Spectrum Analysis for Mixing

   By Guest Blogger   Categories: Free ResourcesMixing Techniques

There are loads of situations when spectrum analysis can be helpful during mixdown, but there are a few things to bear in mind if you want to take full advantage of it. The first thing is that the analysers bundled with most DAW systems aren’t high-resolution enough, so check out some of the much better third-party options. Voxengo’s SPAN is a good piece of cross-platform freeware, for example, although I tend to use Schwa’s affordable payware Schope myself.

The first big analysis application at mixdown highlights overall mix-tonality imbalances that your monitoring hasn’t alerted you to. Although this is clearly relevant to budget setups with budget monitors and uncontrolled acoustics, even pros like Joe Chiccarelli and Eric Rosse talk about using spectrum analysis in this way. However, every spectrum analyser seems to display things in a different way, so you need to get to know how your favourite records look on screen before you can come to any meaningful conclusions about your own work. A related issue is that a spectrum analyser will usually be the only thing in a small studio that is a reliable guide to what’s going on in the bottom two octaves of the mix. This is because most affordable monitors are ported designs and low-frequency room problems are expensive to deal with.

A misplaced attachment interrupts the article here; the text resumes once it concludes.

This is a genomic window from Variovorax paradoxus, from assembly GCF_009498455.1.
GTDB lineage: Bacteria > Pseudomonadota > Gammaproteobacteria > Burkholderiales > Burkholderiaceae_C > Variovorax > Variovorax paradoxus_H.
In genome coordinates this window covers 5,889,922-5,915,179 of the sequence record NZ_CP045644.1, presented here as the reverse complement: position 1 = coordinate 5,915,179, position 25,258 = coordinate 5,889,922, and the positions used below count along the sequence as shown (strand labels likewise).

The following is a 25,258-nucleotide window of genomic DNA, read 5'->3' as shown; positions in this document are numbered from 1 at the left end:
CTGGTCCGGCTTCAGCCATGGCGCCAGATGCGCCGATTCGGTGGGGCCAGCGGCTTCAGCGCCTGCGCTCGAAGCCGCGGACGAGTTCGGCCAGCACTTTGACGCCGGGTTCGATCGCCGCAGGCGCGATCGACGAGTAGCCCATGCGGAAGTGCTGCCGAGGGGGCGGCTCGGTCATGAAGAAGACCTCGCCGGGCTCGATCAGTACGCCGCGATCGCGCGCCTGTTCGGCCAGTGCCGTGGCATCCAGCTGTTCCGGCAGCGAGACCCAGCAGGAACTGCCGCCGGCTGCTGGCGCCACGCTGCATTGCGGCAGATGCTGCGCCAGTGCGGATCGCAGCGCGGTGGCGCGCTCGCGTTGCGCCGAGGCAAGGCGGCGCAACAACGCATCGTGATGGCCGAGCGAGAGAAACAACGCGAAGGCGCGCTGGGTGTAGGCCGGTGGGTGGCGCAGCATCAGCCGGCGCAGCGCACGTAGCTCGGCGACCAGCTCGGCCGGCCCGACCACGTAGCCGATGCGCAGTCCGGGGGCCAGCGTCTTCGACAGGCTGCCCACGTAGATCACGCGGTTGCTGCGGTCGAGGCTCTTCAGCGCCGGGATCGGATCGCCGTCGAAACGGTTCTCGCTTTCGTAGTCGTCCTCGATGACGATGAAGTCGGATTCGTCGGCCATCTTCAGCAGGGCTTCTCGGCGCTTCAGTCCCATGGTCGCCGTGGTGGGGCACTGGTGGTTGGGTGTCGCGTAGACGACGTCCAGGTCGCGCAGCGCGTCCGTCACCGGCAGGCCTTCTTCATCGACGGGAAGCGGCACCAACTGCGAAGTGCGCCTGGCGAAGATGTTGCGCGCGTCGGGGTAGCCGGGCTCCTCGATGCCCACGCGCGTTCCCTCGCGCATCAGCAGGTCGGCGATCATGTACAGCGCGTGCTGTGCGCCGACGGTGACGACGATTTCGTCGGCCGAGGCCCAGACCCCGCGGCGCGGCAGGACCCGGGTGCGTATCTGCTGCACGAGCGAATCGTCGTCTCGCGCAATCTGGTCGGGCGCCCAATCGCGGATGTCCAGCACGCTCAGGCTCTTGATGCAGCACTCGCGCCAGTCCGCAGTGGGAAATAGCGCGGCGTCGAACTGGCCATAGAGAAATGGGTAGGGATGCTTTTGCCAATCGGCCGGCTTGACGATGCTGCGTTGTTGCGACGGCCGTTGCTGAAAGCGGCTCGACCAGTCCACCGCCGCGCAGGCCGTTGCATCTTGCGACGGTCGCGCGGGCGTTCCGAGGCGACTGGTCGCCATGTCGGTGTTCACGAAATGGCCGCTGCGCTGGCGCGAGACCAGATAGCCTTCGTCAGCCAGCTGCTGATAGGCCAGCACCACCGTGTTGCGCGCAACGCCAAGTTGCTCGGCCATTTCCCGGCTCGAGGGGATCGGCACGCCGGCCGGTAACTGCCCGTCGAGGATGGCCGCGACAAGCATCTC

The second thing spectrum analysis is great for is isolating resonance problems: things like guitar-cabinet honks, room-mode-induced boxiness, and undamped drum ringing. These show up quite clearly as peaks on the analyser’s display so it’s easy then to target them with narrow EQ cuts at exactly the right frequencies. (Voxengo’s SPAN has a great little auditioning filter built into it for this purpose, so you can check which particular spectral peak corresponds to the unwanted resonance you’re hearing.)

Blogger Bio:

Mike Senior is a professional engineer who has worked with Wet Wet Wet, The Charlatans, Reef, Therapy, and Nigel Kennedy. He has transformed dozens of amateur mixes for Sound On Sound magazine’s popular “Mix Rescue column.”

As part of Cambridge Music Technology he also provides in-depth training courses and workshops specializing in the documented techniques of the world’s top producers. His new book, is a down-to-earth Mixing Secrets For The Small Studio mixing primer which shows how to achieve commercial-grade sonics within real-world project/college setups.


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